Ethiopian Health Fair. April 28, 10am-4pm, 8323 Rainier Ave. S, Seattle. Family friendly & free event! A light lunch will be provided. See more info here.
Lake Washington Tech Health Fair: Educating our Community on Health & Access. May 2, 10am-1pm in the East Mall and through the 1st Floor of the Allied Health Building, Kirkland Campus. There will be health services, LWTech program tables, and professional health agency and organization tables for everyone to enjoy. This event is free and open to students, staff, community members, and all persons interested. No registration is required but more info can be found here.
Cultural Competency Training of Trainers, June 18-22 with the Cross Cultural Health Care Program. This training will build your internal training capacity, meet mandates for culturally and linguistically appropriate services and provide best practices on equity and inclusion. In this five-day course, trainers will spend time not only learning the curriculum, but will also work on effective training techniques while engaging in peer-reviewed training practice. Participants leave this course with all the tools needed to conduct cultural competency trainings and practice equity and inclusion. For more information please email Aselefech.
2018 Senior Farmers Market Nutrition Program applications are available online April 9 – May 11, 2018. This program provides low-income seniors with $40 in voucher checks that can be used to purchase fresh produce at approved farmers market locations. Program information and eligibility may be found here.
Fresh fruits and vegetables are being offered at the Sea Mar Community Health Centers South Park location thanks to a partnership with Food Lifeline! Eligible patients can stop by with a reusable bag or box every 4th Friday from 12:30 - 1pm. More information is available here.
Got Green Food Security Gap Survey. In King County, some 122,000 households fall into the “food security gap”: they earn a living wage but are unable to afford healthy food due to the rising cost of rent and other expenses. These families’ incomes are at 200 percent of the poverty level, so they do not qualify for EBT/SNAP (Food Stamps) benefits. You can find the survey here and questions can be directed to firstname.lastname@example.org or 206.941.7897.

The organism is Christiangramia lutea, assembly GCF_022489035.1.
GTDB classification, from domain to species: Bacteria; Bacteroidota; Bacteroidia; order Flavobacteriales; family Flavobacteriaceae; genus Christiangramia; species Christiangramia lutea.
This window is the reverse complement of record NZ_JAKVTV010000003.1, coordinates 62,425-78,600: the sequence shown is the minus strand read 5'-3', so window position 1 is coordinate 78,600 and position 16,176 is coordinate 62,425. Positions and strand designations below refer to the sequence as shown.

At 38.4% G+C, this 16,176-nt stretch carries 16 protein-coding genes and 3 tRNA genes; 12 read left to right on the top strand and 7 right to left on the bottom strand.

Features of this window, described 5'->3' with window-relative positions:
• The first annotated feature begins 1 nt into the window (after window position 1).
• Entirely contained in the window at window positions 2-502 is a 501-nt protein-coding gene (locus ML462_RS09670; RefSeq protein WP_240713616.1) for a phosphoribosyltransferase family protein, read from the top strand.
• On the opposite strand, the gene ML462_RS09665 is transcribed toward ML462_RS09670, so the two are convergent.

Check out the “Beautiful Lies Ugly Truth” video featuring youth from Center for Multicultural Health’s STAND program, Apicat for Healthy Communities, and Seattle Indian Health Board. This video was created by the Tobacco, Marijuana, and other Drugs (TMoD) work group of HKCC to draw attention to the harms of menthol cigarettes and to make our youth’s voices heard in speaking out against big tobacco’s targeting of minority communities.
Seattle Launches Fresh Bucks retail program with ethnic grocers. The Fresh Bucks Retail program has expanded the locations where shoppers can use Fresh Bucks vouchers. The Fresh Bucks program provides a dollar-for-dollar match of SNAP benefits for participants to spend at participating farmers market and now participating grocery stores. More information on the Fresh Bucks program can be found here.
#MyWordsSpeak is a social media campaign aimed to reduce marijuana use by youth (ages 12-20) throughout Washington State. This pilot project is tailored to the African and African American community by utilizing culturally and linguistically appropriate communication messaging in an effort to organically educate teens about the impacts of using marijuana. Join CMHC in the conversation on Facebook and Instagram!
Sweetened Beverage Tax Community Advisory Board, the 1st and 3rd Thursday of the month. Meeting locations fluctuate, so check the tax webpage for details. All Board meetings are open to the public. The Sweetened Beverage Tax Community Advisory Board was established by the City Council (Ordinance 125324) to advise and make recommendations to the Mayor and City Council on programs and activities supported by the tax revenue. Services funded by the proceeds of the beverage tax are intended to expand access to healthy and affordable food, close the food security gap, promote healthy nutrition choices, reduce disparities in social, developmental, and education readiness and learning for children, assist high school graduates to enter college, and expand services for the birth-to-five population and their families.